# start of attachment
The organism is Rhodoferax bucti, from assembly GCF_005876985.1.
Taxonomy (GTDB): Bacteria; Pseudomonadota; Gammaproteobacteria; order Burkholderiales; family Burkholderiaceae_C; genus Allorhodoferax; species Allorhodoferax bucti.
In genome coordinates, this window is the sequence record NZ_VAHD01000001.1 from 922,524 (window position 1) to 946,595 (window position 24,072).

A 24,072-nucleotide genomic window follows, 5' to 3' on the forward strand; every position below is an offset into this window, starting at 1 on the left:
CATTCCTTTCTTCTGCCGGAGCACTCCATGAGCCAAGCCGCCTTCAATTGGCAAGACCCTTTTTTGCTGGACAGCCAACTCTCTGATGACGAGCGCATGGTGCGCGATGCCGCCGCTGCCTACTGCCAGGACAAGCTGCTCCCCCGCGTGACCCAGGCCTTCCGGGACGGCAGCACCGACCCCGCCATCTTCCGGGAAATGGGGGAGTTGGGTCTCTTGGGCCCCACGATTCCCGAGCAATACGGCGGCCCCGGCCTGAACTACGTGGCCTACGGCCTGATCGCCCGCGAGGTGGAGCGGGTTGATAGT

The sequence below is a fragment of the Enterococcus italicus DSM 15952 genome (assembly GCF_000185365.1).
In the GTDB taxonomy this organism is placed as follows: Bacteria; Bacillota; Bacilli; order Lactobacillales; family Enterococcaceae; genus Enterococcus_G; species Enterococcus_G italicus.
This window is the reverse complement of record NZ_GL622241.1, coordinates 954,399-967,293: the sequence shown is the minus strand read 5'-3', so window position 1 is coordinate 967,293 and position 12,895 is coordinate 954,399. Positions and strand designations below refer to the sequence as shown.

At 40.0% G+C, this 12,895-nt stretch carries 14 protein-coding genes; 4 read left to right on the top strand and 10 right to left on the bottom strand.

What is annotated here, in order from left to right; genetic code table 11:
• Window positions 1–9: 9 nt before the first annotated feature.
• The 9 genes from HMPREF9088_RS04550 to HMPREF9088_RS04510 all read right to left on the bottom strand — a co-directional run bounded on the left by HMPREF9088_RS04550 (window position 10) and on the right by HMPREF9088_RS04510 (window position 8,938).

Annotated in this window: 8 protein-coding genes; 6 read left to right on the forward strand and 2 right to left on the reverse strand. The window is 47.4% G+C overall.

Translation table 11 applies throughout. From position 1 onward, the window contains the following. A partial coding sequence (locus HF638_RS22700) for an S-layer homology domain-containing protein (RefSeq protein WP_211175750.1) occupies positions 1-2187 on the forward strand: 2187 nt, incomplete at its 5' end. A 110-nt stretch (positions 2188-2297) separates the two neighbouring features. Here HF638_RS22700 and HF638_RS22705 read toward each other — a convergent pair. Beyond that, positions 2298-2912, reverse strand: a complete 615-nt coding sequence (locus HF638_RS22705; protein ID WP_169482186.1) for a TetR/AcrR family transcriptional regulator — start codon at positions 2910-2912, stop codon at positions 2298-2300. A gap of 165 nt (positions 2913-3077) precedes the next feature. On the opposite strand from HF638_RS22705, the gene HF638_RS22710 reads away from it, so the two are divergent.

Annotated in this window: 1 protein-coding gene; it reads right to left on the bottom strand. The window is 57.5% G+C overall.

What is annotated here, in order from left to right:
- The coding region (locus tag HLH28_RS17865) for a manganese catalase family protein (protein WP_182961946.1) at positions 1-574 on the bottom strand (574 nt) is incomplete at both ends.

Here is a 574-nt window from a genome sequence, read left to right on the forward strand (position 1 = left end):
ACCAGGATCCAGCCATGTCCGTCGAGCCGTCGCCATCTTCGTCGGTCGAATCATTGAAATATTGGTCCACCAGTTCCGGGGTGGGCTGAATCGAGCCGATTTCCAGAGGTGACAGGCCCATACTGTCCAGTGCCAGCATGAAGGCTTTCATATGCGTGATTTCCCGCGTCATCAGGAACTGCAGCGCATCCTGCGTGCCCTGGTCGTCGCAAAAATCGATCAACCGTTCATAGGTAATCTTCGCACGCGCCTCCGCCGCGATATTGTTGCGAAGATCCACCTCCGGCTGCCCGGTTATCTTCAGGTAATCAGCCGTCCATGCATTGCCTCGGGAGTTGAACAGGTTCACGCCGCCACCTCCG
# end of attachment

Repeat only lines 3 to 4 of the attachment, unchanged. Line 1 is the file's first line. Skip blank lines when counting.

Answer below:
In genome coordinates, this window is the sequence record NZ_VAHD01000001.1 from 922,524 (window position 1) to 946,595 (window position 24,072).

A 24,072-nucleotide genomic window follows, 5' to 3' on the forward strand; every position below is an offset into this window, starting at 1 on the left: